Experts have generally divided the grieving (or mourning) process into three stages, which are (1) shock and denial; (2) acute mourning, when the shock gives way to an all too painful awareness of the loss of a loved one(s); and (3) resolution, when the intense feelings of the middle stage pass and the grieving person feels able to move on with their life. Although writers previously considered normal grieving to involve an orderly and timely progression through these phases, current thinking instead suggests that there exists enormous variation in how normal people mourn. Thus, it is quite possible that the mourner may move back and forth between the stages of acute mourning and resolution. And, there is no defined time in which mourning must end.
What all of this means is, as the holidays approach for those who have suddenly lost loved ones, that not only is there no cookbook way to approach the holidays but also that grieving and the holidays can and do co-exist. Holidays are naturally times when the absence of loved ones is felt more acutely. You may very well feel caught up in thinking about and feeling your loss just when you may have thought you had moved on and restored some normalcy to your life. Or, if you were still in a early phase of mourning before the holidays, this may yet become heightened during the holidays.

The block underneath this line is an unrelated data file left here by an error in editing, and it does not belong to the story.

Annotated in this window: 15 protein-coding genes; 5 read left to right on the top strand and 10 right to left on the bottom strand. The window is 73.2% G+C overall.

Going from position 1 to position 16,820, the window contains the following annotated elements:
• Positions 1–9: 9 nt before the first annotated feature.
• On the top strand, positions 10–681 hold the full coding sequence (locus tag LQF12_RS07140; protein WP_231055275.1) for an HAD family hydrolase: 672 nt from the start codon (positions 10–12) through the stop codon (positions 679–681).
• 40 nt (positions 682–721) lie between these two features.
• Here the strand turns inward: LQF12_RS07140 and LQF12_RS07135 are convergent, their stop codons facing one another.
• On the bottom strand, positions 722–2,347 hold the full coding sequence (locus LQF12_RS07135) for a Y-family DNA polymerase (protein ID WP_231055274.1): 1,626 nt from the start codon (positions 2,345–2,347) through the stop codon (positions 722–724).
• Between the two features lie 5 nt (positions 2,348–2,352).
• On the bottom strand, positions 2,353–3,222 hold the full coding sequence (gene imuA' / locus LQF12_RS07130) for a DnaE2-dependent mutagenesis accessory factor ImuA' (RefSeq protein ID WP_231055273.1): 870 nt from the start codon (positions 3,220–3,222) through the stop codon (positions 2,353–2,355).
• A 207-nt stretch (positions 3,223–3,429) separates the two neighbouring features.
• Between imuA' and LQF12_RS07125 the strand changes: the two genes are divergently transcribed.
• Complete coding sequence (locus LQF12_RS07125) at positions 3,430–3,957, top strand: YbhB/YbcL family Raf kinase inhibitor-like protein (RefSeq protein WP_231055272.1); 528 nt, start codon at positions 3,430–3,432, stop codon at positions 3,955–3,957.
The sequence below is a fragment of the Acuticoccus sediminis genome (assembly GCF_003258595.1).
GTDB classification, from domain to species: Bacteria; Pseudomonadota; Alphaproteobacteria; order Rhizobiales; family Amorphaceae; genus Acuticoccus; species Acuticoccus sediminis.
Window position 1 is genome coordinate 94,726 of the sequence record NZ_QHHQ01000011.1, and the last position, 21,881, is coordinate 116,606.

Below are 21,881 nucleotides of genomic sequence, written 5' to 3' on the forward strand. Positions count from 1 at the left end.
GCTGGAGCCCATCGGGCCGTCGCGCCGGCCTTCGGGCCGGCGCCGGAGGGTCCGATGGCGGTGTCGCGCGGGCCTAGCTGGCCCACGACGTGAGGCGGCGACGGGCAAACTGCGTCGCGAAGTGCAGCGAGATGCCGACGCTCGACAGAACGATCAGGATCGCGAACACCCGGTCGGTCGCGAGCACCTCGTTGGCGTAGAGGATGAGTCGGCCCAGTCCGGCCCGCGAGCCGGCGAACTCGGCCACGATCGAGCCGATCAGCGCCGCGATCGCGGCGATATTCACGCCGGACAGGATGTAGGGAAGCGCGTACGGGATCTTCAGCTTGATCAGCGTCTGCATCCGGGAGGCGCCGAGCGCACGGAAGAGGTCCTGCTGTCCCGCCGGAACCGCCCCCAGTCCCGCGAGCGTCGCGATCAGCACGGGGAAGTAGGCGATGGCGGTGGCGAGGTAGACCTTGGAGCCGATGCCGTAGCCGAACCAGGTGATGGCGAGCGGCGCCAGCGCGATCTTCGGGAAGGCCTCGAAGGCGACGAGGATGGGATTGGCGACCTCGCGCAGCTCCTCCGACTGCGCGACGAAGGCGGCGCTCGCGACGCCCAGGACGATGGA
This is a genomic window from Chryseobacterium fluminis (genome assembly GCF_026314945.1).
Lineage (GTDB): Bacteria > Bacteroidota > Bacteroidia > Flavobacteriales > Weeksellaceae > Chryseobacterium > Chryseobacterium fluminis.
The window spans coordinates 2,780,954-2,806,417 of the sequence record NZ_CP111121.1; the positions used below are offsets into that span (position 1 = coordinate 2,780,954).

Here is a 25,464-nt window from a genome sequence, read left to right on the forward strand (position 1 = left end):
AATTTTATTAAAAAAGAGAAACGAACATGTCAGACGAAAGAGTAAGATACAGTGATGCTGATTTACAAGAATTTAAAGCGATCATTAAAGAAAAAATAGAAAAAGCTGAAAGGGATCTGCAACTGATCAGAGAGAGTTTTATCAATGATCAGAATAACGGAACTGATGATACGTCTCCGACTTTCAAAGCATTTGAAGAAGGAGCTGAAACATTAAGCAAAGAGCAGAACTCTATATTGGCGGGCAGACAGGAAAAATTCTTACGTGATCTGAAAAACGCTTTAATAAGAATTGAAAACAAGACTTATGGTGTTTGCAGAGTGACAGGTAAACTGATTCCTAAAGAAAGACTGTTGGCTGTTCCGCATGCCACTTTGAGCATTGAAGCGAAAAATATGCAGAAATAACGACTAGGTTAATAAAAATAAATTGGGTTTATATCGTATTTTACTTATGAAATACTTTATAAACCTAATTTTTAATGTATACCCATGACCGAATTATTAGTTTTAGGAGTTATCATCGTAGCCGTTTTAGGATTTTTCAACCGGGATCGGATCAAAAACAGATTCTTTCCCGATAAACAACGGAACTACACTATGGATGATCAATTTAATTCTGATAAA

Although there is no clear evidence that openly acknowledging your loss during the holidays is healthier, experience suggests that doing so may in fact make both your grieving process and the holidays more meaningful for you and those around you. Whether or not you adhere to past holiday traditions or engage in your usual holiday activity this year will be up to you. But, you and yours will most certainly be best served if you are able to acknowledge the unusual poignancy and confusion that the holidays present after having suffered the loss of a loved one.
One government pamphlet has thoughtfully likened the situation of the mourner to that of a confused immigrant in a foreign land. This is all the more so as survivors try to find their own personal balance between mourning and celebration during what we otherwise like to think of as a season of unabashed joy.
Finally, we should close with a note of caution about grieving during the holidays. As with any other time in the grieving process, we should be attentive to the possibility that grieving can turn into problems that warrant attention from a mental health professional. Warning signs of such a situation include excessive feelings of guilt, suicidal thoughts, or drug or alcohol abuse. Grieving is normal, but if you are worried that your grieving, or that of a friend or loved one, may be abnormal, professional help is available.
– Craig L. Katz, MD
Disaster Psychiatry Outreach